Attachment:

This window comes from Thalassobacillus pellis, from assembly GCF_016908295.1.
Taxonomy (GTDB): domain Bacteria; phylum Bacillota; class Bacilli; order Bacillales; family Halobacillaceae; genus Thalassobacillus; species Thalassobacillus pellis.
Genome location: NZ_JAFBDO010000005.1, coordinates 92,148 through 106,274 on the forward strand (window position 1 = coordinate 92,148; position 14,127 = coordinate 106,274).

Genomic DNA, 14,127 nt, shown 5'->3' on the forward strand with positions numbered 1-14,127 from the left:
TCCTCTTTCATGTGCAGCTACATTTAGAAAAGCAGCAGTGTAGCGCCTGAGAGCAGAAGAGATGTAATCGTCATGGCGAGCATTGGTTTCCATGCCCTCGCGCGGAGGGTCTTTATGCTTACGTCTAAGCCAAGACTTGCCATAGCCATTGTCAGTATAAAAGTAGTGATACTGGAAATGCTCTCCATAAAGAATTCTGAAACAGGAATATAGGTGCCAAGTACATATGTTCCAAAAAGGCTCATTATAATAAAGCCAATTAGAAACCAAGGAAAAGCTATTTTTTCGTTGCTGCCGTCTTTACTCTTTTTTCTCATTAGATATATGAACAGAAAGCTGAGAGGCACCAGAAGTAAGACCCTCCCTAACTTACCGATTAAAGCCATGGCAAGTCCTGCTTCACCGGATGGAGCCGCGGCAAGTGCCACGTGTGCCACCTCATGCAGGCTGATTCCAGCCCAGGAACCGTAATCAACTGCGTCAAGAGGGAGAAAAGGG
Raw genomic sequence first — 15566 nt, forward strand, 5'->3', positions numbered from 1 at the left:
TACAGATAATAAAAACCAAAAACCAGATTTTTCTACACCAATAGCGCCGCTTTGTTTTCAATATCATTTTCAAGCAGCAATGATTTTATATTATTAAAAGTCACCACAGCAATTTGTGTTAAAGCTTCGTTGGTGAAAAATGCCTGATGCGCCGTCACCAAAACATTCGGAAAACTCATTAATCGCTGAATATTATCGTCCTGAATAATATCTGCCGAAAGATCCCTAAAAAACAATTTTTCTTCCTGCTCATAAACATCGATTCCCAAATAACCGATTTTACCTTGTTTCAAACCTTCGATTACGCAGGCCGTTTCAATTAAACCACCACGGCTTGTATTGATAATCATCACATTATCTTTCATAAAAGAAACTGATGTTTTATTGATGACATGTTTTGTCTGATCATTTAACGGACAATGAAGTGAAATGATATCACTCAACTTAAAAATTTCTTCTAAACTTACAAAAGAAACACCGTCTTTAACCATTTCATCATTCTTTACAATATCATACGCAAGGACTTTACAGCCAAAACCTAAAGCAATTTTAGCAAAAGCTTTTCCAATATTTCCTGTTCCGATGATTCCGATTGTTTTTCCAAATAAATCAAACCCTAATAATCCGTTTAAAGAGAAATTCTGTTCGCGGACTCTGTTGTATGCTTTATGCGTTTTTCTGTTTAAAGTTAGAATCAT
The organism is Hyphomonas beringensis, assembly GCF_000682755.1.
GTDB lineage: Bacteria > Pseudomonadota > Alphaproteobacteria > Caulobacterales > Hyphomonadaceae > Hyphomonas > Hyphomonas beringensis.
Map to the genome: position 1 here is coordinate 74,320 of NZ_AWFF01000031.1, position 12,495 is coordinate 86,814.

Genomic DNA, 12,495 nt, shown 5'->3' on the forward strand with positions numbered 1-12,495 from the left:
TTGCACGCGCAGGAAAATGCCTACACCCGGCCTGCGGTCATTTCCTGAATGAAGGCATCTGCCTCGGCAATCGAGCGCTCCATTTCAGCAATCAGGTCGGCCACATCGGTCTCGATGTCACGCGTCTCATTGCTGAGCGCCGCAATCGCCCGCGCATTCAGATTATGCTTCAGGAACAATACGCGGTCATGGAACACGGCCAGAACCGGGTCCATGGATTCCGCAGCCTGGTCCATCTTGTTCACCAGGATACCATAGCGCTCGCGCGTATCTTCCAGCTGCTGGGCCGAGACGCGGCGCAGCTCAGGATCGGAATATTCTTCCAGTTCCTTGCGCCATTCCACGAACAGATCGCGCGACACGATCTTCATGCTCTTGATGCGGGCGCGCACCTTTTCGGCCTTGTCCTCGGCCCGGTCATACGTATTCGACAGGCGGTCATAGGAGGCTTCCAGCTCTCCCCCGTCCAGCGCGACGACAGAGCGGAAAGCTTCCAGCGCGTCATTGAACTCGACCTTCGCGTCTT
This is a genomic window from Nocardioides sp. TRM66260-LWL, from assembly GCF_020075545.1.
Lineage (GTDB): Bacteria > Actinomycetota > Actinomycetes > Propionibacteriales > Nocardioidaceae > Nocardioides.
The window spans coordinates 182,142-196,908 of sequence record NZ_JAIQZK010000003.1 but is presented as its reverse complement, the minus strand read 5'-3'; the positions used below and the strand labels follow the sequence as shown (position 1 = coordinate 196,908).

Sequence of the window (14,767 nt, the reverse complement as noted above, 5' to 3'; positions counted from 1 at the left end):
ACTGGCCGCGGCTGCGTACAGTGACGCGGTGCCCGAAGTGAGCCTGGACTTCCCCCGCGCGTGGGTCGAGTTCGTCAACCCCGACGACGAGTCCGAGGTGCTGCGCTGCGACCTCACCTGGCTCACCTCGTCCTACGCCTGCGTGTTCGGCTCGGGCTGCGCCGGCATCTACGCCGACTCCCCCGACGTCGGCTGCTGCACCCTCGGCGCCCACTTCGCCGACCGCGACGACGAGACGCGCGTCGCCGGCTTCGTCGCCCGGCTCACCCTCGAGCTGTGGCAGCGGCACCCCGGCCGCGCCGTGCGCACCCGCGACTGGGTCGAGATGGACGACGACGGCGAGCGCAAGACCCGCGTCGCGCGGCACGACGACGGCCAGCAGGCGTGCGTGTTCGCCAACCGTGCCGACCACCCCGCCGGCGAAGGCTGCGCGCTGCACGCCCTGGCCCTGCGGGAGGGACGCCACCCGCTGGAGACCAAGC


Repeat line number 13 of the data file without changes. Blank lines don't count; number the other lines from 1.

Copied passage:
This is a genomic window from Nocardioides sp. TRM66260-LWL, from assembly GCF_020075545.1.